By Andy Young

The Legal and Constitutional Affairs References Committee has published its interim report into the need for a nationally consistent approach to alcohol-related violence.

Headed by Queensland senator, Glen Lazarus the committee looked at the need for a nationally consistent approach to address and reduce alcohol-related violence that could be developed and delivered by the Federal Government together with all state and territory governments.

The election called by Prime Minister Malcom Turnbull means that the committee had to publish the interim report as it has been disbanded with the dissolution of parliament. 

In its report the committee recommended: “In the event that the committee is unable to conclude its inquiry during the current Parliament, the committee recommends that the 45th Parliament re-refer the matter of a nationally consistent approach to alcohol-related violence to the relevant committee for further inquiry and report.”

One particular aspect that the committee did determine on was the terminology that should be used, as the inquiry’s Terms of Reference referred to both “alcohol-fuelled violence” and “alcohol-related violence”.

Many of the submissions to the inquiry highlighted the importance of using the right language in this regard, with some arguing for totally different terminology to be used.

Step Back Think (SBT), a not-for-profit and anti-violence organisation, supported the term “social violence” which it defined as “interpersonal physical violence that occurs in a community setting, such as a one-punch assault, pub brawl or street fight.”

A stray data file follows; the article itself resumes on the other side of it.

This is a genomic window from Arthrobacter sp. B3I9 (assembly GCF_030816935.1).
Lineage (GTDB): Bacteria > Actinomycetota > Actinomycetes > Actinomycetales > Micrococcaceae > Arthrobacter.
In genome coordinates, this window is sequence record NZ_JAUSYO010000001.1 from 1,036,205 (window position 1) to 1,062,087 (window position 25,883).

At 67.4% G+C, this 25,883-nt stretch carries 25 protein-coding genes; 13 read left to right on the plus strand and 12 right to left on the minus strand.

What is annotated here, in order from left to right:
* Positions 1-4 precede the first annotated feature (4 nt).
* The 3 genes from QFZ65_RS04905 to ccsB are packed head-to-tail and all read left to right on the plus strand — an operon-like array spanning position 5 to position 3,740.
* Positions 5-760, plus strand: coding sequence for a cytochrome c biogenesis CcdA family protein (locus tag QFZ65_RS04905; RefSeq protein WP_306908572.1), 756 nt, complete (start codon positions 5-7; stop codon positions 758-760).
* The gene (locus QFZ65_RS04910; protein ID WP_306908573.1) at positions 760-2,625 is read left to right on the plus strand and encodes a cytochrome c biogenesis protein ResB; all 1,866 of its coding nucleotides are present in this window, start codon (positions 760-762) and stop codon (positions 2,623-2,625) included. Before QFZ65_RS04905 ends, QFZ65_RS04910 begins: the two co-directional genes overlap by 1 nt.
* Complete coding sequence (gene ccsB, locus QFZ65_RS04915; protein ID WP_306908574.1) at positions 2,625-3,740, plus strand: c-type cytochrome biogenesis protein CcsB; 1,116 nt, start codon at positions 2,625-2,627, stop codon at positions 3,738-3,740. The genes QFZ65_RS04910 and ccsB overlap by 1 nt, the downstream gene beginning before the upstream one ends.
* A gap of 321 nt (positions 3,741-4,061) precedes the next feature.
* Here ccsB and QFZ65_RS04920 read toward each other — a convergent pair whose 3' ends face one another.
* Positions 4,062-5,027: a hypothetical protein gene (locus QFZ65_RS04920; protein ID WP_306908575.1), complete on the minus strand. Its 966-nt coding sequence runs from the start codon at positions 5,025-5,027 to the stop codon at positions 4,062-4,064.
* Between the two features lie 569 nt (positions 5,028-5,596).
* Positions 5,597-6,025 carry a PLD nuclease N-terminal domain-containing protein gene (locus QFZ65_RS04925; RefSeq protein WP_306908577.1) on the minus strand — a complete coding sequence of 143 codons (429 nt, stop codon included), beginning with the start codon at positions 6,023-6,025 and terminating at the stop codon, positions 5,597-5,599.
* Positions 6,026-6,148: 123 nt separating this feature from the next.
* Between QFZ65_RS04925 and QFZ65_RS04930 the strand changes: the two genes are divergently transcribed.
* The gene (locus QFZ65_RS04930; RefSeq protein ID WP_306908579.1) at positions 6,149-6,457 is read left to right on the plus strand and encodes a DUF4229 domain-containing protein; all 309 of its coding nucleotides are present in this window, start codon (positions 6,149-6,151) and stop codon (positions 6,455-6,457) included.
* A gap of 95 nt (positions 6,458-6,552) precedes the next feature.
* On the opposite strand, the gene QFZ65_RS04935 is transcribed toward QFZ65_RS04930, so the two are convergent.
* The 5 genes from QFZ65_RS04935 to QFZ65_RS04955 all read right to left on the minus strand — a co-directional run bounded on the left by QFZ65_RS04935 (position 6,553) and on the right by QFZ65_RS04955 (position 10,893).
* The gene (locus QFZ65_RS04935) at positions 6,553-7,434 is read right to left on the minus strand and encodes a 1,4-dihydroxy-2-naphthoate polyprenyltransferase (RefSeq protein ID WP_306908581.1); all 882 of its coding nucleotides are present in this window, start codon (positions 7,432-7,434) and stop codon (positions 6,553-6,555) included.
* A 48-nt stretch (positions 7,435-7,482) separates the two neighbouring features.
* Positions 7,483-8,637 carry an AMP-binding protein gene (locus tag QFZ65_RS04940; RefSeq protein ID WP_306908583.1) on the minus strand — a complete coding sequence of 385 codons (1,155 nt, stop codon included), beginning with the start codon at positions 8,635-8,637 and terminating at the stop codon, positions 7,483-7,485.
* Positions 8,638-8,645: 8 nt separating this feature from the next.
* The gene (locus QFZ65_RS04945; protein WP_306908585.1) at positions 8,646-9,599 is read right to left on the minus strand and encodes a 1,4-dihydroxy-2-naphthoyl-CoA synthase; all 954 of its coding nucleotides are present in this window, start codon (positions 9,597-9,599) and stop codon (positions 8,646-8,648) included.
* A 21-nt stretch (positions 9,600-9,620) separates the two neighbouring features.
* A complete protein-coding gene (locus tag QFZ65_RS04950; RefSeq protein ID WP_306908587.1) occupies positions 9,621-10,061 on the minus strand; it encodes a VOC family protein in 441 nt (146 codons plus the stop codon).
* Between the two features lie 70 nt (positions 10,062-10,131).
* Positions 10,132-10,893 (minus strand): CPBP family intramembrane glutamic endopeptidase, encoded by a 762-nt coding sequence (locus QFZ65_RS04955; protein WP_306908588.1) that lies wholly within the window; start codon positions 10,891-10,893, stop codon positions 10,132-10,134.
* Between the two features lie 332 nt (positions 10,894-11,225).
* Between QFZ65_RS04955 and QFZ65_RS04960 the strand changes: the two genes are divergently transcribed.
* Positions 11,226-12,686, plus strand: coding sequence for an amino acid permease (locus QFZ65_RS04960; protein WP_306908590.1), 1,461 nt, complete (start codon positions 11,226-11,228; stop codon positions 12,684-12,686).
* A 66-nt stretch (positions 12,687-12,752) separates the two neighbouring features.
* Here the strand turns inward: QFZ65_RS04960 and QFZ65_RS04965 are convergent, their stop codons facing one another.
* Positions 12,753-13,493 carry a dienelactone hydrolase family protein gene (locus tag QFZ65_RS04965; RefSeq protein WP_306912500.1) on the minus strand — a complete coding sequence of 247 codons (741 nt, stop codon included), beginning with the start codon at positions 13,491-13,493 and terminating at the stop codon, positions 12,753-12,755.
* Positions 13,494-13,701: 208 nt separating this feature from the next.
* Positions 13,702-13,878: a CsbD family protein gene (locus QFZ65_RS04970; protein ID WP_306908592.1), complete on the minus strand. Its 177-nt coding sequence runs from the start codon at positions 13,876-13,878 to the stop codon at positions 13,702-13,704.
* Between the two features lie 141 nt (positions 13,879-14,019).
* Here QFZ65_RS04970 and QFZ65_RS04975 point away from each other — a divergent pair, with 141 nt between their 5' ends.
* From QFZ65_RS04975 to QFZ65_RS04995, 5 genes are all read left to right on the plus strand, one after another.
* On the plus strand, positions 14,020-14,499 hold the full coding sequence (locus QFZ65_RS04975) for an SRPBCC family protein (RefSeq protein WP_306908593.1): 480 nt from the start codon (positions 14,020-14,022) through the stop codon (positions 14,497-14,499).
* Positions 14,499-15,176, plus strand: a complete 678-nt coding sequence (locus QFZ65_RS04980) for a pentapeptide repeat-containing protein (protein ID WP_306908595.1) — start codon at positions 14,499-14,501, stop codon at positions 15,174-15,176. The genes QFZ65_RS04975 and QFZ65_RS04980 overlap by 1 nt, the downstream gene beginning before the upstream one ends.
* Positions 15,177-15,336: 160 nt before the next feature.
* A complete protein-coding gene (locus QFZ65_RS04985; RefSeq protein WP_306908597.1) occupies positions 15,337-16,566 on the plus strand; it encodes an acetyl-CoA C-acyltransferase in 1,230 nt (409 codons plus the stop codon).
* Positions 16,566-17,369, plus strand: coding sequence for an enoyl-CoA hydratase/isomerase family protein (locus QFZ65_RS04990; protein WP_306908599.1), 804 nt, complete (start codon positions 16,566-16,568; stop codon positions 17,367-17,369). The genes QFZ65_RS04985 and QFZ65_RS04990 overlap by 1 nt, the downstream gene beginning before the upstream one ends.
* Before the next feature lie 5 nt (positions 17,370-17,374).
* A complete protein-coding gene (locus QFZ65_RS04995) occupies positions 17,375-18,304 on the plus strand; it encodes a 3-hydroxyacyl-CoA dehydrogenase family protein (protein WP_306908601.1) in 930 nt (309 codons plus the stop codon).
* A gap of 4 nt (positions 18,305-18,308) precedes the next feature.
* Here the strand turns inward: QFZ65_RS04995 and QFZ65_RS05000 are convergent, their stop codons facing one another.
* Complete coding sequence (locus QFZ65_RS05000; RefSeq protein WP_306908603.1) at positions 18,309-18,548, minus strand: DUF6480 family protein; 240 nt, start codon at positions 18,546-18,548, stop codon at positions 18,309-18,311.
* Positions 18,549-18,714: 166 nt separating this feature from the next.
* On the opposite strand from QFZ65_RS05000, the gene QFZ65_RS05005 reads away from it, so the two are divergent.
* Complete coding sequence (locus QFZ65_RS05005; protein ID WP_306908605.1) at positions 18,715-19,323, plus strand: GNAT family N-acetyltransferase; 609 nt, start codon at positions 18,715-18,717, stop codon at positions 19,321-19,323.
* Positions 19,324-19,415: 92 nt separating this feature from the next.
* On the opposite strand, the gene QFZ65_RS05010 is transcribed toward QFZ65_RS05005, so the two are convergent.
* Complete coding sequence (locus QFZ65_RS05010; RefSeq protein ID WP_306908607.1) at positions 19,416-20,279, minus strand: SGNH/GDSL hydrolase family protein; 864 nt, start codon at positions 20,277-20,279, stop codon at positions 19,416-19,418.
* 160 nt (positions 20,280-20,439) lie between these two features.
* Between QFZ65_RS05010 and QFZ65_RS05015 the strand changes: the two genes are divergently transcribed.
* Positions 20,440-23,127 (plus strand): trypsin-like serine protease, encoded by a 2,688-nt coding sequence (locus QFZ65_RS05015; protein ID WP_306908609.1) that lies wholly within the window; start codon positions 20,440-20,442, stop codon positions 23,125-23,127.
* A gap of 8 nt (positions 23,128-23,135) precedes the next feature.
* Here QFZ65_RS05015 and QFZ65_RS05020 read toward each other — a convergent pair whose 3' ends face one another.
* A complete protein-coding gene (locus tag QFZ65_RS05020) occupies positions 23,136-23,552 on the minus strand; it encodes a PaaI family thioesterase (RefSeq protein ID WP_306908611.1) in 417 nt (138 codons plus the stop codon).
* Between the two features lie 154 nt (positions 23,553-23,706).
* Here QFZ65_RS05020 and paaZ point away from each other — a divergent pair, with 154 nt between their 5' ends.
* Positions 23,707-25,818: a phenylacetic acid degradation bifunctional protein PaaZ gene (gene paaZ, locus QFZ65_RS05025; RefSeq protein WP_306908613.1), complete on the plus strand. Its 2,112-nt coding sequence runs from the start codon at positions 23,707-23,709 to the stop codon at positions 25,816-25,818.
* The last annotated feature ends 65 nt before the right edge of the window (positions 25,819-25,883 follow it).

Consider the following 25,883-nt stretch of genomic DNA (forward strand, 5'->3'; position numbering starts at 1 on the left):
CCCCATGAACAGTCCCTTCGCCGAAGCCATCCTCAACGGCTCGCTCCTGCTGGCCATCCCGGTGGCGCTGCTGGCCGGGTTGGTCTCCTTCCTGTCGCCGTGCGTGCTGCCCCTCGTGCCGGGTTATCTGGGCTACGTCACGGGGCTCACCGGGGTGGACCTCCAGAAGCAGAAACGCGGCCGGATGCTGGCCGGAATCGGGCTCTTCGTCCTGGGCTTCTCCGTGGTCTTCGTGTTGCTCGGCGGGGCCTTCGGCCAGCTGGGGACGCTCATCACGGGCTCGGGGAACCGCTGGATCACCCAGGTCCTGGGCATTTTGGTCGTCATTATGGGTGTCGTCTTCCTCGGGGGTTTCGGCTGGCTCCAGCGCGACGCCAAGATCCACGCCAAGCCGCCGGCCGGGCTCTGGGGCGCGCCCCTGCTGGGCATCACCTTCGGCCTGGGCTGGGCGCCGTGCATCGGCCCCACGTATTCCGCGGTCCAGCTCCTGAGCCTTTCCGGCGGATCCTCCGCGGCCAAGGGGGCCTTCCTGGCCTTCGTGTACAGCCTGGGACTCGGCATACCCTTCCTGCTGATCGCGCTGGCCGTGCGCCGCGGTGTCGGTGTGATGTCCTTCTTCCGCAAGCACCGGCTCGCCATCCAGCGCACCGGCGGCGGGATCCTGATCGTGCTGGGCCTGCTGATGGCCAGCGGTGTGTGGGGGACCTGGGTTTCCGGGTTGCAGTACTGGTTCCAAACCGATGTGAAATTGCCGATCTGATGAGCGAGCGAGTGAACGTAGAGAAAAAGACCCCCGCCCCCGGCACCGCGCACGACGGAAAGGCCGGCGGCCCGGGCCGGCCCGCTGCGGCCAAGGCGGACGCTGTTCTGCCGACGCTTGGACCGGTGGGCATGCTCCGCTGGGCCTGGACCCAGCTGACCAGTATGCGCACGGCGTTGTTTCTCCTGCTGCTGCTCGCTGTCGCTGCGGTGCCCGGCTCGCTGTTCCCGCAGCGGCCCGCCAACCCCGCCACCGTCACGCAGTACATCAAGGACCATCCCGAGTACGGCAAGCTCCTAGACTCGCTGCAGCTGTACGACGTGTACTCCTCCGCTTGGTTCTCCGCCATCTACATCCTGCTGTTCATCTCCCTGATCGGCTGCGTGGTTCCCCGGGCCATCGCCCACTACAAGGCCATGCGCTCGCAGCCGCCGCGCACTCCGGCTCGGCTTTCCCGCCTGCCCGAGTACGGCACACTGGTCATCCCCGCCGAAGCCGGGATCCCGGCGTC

SBT claimed using this term would both "emphasise the social and cultural elements of this type of violence" as well as "identify that social violence is a specific type of violence". SBT preferred this term because it does not distinguish between violence caused by alcohol or by drugs.

Alcohol Beverages Australia (ABA) opposed the term “alcohol-fuelled violence” because “alcohol does not ‘fuel’ violence”. ABA added: "This mislabelling of violence as 'alcohol-fuelled' contributes to increased rates of violence because it lessens responsibility from the violent perpetrator for their actions: they are not held fully accountable for their behaviour because the alcohol is seen to have been the cause or 'fuel'."

The Australian Hotels Association (AHA) also dismissed the term instead arguing for the use of “anger-fuelled violence”. The AHA submitted: "The term alcohol-fuelled violence inaccurately lays the blame for this criminal behaviour at the foot of the alcohol industry instead of with the violent criminals that commit it."

Stephen Ferguson, AHA’s CEO told TheShout: “We are satisfied that the term ‘fuelled’ has been removed. The term ‘related’ shows that there many other factors involved than just alcohol in any offence. The use of alcohol fuelled is completely misleading and it is good that the committee has recognised that.”

The Shout Team

The leading online news service for Australia's beer, wine, spirits and hospitality industries.

Leave a comment

Your email address will not be published. Required fields are marked *